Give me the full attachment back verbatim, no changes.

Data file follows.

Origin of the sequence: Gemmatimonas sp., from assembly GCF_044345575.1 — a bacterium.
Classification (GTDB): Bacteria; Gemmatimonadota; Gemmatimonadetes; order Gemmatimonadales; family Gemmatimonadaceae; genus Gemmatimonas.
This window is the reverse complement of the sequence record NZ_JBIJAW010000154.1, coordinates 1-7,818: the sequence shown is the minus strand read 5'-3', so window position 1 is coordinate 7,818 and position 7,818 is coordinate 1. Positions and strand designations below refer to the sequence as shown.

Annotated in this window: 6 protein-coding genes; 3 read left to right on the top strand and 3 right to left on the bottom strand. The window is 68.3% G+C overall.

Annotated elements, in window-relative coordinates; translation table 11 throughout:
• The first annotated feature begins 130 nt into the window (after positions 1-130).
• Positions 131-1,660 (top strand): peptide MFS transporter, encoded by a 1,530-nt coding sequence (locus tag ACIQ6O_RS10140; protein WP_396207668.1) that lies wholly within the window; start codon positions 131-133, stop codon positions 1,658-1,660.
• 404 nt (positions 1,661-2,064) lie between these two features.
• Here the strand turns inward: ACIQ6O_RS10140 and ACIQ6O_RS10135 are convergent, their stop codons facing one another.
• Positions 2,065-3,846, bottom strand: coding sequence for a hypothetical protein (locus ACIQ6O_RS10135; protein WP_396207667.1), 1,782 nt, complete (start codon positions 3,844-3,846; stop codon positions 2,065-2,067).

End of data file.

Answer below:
Origin of the sequence: Gemmatimonas sp., from assembly GCF_044345575.1 — a bacterium.
Classification (GTDB): Bacteria; Gemmatimonadota; Gemmatimonadetes; order Gemmatimonadales; family Gemmatimonadaceae; genus Gemmatimonas.
This window is the reverse complement of the sequence record NZ_JBIJAW010000154.1, coordinates 1-7,818: the sequence shown is the minus strand read 5'-3', so window position 1 is coordinate 7,818 and position 7,818 is coordinate 1. Positions and strand designations below refer to the sequence as shown.

Annotated in this window: 6 protein-coding genes; 3 read left to right on the top strand and 3 right to left on the bottom strand. The window is 68.3% G+C overall.

Annotated elements, in window-relative coordinates; translation table 11 throughout:
• The first annotated feature begins 130 nt into the window (after positions 1-130).
• Positions 131-1,660 (top strand): peptide MFS transporter, encoded by a 1,530-nt coding sequence (locus tag ACIQ6O_RS10140; protein WP_396207668.1) that lies wholly within the window; start codon positions 131-133, stop codon positions 1,658-1,660.
• 404 nt (positions 1,661-2,064) lie between these two features.
• Here the strand turns inward: ACIQ6O_RS10140 and ACIQ6O_RS10135 are convergent, their stop codons facing one another.
• Positions 2,065-3,846, bottom strand: coding sequence for a hypothetical protein (locus ACIQ6O_RS10135; protein WP_396207667.1), 1,782 nt, complete (start codon positions 3,844-3,846; stop codon positions 2,065-2,067).